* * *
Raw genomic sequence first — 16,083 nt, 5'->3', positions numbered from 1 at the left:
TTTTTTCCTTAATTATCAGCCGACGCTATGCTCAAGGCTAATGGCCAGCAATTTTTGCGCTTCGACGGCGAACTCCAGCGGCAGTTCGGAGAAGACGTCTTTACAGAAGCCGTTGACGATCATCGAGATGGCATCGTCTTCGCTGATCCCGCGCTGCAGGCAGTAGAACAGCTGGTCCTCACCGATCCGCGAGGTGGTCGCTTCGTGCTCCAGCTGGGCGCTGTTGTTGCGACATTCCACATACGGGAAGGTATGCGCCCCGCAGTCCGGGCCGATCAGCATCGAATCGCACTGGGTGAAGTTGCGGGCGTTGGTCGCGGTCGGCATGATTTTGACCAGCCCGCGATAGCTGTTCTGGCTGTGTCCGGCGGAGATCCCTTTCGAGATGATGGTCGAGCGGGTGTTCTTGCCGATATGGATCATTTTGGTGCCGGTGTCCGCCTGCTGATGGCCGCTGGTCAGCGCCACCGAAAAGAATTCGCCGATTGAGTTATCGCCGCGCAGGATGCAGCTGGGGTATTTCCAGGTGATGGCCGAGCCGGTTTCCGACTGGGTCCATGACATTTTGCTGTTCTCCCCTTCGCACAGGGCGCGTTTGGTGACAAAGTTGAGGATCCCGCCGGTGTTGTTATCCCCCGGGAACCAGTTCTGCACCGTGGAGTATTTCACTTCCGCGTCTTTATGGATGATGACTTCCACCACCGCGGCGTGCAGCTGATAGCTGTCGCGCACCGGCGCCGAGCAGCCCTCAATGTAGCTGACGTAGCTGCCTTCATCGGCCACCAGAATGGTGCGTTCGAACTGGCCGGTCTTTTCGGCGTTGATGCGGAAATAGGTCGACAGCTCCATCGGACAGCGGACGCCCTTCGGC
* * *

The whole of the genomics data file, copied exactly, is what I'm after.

Raw genomic sequence first — 16,083 nt, 5'->3', positions numbered from 1 at the left:
TTTTTTCCTTAATTATCAGCCGACGCTATGCTCAAGGCTAATGGCCAGCAATTTTTGCGCTTCGACGGCGAACTCCAGCGGCAGTTCGGAGAAGACGTCTTTACAGAAGCCGTTGACGATCATCGAGATGGCATCGTCTTCGCTGATCCCGCGCTGCAGGCAGTAGAACAGCTGGTCCTCACCGATCCGCGAGGTGGTCGCTTCGTGCTCCAGCTGGGCGCTGTTGTTGCGACATTCCACATACGGGAAGGTATGCGCCCCGCAGTCCGGGCCGATCAGCATCGAATCGCACTGGGTGAAGTTGCGGGCGTTGGTCGCGGTCGGCATGATTTTGACCAGCCCGCGATAGCTGTTCTGGCTGTGTCCGGCGGAGATCCCTTTCGAGATGATGGTCGAGCGGGTGTTCTTGCCGATATGGATCATTTTGGTGCCGGTGTCCGCCTGCTGATGGCCGCTGGTCAGCGCCACCGAAAAGAATTCGCCGATTGAGTTATCGCCGCGCAGGATGCAGCTGGGGTATTTCCAGGTGATGGCCGAGCCGGTTTCCGACTGGGTCCATGACATTTTGCTGTTCTCCCCTTCGCACAGGGCGCGTTTGGTGACAAAGTTGAGGATCCCGCCGGTGTTGTTATCCCCCGGGAACCAGTTCTGCACCGTGGAGTATTTCACTTCCGCGTCTTTATGGATGATGACTTCCACCACCGCGGCGTGCAGCTGATAGCTGTCGCGCACCGGCGCCGAGCAGCCCTCAATGTAGCTGACGTAGCTGCCTTCATCGGCCACCAGAATGGTGCGTTCGAACTGGCCGGTCTTTTCGGCGTTGATGCGGAAATAGGTCGACAGCTCCATCGGACAGCGGACGCCCTTCGGC